剑桥雅思15Test4Passage2阅读原文翻译 Silbo Gomero – the whistle language of the Canary Islands 加那利群岛的口哨语言
剑桥雅思15 Test4 Passage2阅读原文翻译
La Gomera is one of the Canary Islands situated in the Atlantic Ocean off the northwest coast of Africa. This small volcanic island is mountainous, with steep rocky slopes and deep, wooded ravines, rising to 1,487 metres at its highest peak. It is also home to the best known of the world’s whistle ‘languages’, a means of transmitting information over long distances which is perfectly adapted to the extreme terrain of the island.
This ‘language’, known as ‘Silbo’ or ‘Silbo Gomero’ – from the Spanish word for ‘whistle’- is now shedding light on the language-processing abilities of the human brain, according to scientists. Researchers say that Silbo activates parts of the brain normally associated with spoken language, suggesting that the brain is remarkably flexible in its ability to interpret sounds as language.
据科学家说，这一被称为“Silbo”或“Silbo Gemero”的语言 – 该名称来自西班牙语，意思是“口哨” – 如今正在揭示人类大脑处理语言的能力。研究者说，Silbo激活大脑中通常与口头语言联系在一起的部分，表明大脑在将声音解析成语言的能力方面具有很高的灵活性。
‘Science has developed the idea of brain areas that are dedicated to language, and we are starting to understand the scope of signals that can be recognised as language,’ says David Corina, co-author of a recent study and associate professor of psychology at the University of Washington in Seattle.
Silbo is a substitute for Spanish, with individual words recoded into whistles which have high- and low-frequency tones. A whistler – or silbador – puts a finger in his or her mouth to increase the whistle’s pitch, while the other hand can be cupped to adjust the direction of the sound. ‘There is much more ambiguity in the whistled signal than in the spoken signal’, explains lead researcher Manuel Carreiras, psychology professor at the University of La Laguna on the Canary island of Tenerife. Because whistled ‘words’ can be hard to distinguish, silbadores rely on repetition, as well as awareness of context, to make themselves understood.
The silbadores of Gomera are traditionally shepherds and other isolated mountain folk, and their novel means of staying in touch allows them to communicate over distances of up to 10 kilometres. Carreiras explains that silbadores are able to pass a surprising amount of information via their whistles. ‘In daily life they use whistles to communicate short commands, but any Spanish sentence could be whistled.’ Silbo has proved particularly useful when fires have occurred on the island and rapid communication across large areas has been vital.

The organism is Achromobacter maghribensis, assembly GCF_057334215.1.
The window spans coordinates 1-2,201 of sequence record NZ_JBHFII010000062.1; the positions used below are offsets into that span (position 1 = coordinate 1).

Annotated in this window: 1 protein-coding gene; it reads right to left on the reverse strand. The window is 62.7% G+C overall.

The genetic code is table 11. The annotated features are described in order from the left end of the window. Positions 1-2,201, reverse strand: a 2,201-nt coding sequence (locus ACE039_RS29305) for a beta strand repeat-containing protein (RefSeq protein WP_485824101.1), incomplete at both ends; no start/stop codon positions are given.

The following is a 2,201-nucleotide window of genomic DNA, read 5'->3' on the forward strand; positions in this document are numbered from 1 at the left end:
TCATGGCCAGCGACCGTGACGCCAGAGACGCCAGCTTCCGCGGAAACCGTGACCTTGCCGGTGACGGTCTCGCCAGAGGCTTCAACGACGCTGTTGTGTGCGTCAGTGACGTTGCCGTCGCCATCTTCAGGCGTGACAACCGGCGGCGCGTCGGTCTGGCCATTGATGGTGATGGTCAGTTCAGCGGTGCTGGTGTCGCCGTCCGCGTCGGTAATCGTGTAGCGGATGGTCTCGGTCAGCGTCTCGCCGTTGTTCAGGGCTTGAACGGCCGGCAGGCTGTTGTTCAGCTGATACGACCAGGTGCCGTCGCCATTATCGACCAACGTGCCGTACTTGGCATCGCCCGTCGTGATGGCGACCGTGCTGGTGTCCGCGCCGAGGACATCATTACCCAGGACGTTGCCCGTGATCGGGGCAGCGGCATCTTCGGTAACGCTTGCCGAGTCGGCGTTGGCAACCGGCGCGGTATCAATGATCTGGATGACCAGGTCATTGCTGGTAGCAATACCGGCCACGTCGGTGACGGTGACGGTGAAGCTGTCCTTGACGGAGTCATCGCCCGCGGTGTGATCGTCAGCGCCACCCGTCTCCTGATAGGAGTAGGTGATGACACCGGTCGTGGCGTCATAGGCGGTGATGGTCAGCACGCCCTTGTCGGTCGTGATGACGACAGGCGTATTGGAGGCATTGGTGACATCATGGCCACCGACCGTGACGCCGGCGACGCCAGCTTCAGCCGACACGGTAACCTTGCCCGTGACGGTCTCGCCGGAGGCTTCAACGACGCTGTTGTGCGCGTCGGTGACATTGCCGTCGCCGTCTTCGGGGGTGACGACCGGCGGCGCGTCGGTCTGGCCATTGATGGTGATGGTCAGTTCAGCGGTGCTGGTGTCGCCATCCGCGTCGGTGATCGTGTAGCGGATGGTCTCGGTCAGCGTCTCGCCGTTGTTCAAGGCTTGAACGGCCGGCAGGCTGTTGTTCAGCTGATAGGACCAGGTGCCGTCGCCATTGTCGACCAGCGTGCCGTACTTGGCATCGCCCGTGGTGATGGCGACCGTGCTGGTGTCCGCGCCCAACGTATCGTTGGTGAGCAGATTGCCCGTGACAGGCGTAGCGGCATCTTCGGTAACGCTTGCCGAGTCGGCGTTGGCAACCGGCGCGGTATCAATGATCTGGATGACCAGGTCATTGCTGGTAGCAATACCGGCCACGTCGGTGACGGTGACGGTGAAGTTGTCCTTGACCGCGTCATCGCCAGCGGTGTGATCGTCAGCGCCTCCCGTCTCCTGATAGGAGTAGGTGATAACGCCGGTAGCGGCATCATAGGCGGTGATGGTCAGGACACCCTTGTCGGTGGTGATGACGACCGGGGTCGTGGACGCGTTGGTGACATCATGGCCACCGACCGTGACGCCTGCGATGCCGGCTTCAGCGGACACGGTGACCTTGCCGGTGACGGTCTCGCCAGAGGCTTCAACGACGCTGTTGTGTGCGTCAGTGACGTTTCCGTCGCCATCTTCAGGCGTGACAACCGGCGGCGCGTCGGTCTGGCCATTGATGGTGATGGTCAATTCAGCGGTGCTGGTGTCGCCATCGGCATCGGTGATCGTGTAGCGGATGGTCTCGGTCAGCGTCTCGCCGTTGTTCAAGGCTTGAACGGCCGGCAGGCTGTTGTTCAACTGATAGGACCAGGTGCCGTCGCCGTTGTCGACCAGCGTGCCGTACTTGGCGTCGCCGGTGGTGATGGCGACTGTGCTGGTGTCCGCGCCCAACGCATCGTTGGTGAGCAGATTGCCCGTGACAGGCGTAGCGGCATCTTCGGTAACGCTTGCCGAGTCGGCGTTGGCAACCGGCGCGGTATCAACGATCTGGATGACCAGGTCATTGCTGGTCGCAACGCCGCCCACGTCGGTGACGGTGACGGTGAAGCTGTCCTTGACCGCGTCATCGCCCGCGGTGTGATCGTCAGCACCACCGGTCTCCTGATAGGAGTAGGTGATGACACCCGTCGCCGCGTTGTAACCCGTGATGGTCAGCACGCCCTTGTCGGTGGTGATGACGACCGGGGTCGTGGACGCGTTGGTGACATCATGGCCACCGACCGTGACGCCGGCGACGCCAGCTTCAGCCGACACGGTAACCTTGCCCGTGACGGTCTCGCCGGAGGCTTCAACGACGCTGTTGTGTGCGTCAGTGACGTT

The study team used neuroimaging equipment to contrast the brain activity of silbadores while listening to whistled and spoken Spanish. Results showed the left temporal lobe of the brain, which is usually associated with spoken language, was engaged during the processing of Silbo. The researchers found that other key regions in the brain’s frontal lobe also responded to the whistles, including those activated in response to sign language among deaf people. When the experiments were repeated with non-whistlers, however, activation was observed in all areas of the brain.
‘Our results provide more evidence about the flexibility of human capacity for language in a variety of forms,’ Corina says. ‘These data suggest that left-hemisphere language regions are uniquely adapted for communicative purposes, independent of the modality of signal. The non- Silbo speakers were not recognising Silbo as a language. They had nothing to grab onto, so multiple areas of their brains were activated.’
Carreiras says the origins of Silbo Gomero remain obscure, but that indigenous Canary Islanders, who were of North African origin, already had a whistled language when Spain conquered the volcanic islands in the 15th century. Whistled languages survive today in Papua New Guinea, Mexico, Vietnam, Guyana, China, Nepal, Senegal, and a few mountainous pockets in southern Europe. There are thought to be as many as 70 whistled languages still in use, though only 12 have been described and studied scientifically. This form of communication is an adaptation found among cultures where people are often isolated from each other, according to Julien Meyer, a researcher at the Institute of Human Sciences in Lyon, France. ‘They are mostly used in mountains or dense forests, ‘ he says. ‘Whistled languages are quite clearly defined and represent an original adaptation of the spoken language for the needs of isolated human groups.”
Carreiras说，Silbo Gomero的起源仍属未知，但源于非洲北部的加纳里群岛的本土居民，在西班牙人于15世纪征服这些火山岛的时候，就已经拥有了一门口哨语言。口哨语言如今仍然存在于巴布新几内亚、墨西哥、越南、圭亚那、中国、尼泊尔、塞内加尔，以及欧洲南部的一些地区。据认为，目前仍在使用的口哨语言多达70种，虽然其中只有12种被科学地描述和研究过。法国里昂人类科学研究所的研究员Julien Meyer表示，这种形式的交流是对人们互相隔绝的文化的一种适应。“它们大多在山区和茂密的森林中使用”，他说，“口哨语言定义清晰，代表着为满足孤立的人类群体的需求而对口头语言的一种原始改编”。
But with modern communication technology now widely available, researchers say whistled languages like Silbo are threatened with extinction. With dwindling numbers of Gomera islanders still fluent in the language, Canaries’ authorities are taking steps to try to ensure its survival. Since 1999, Silbo Gomero has been taught in all of the island’s elementary schools. In addition, locals are seeking assistance from the United Nations Educational, Scientific and Cultural Organization (UNESCO). ‘The local authorities are trying to get an award from the organisation to declare [Silbo Gomero] as something that should be preserved for humanity,’ Carreiras adds.
不过，如今随着现代通信技术的广泛应用，研究者表示，诸如Silbo这样的口哨语言面临着灭绝的危险。随着戈梅拉岛上仍然能够熟练使用该语言的人越来越少，加那利政府当局正采取措施努力保证它的延续。1999年以来，该岛屿上的所有小学都开设了Silbo Gomero这门语言课。除此之外，当地人还寻求联合国教科文组织的帮助。“当地政府正试图从该组织获得认证，以宣布Silbo Gemero是某种出于人类整体利益应该被保护的东西”，Carreiras补充到。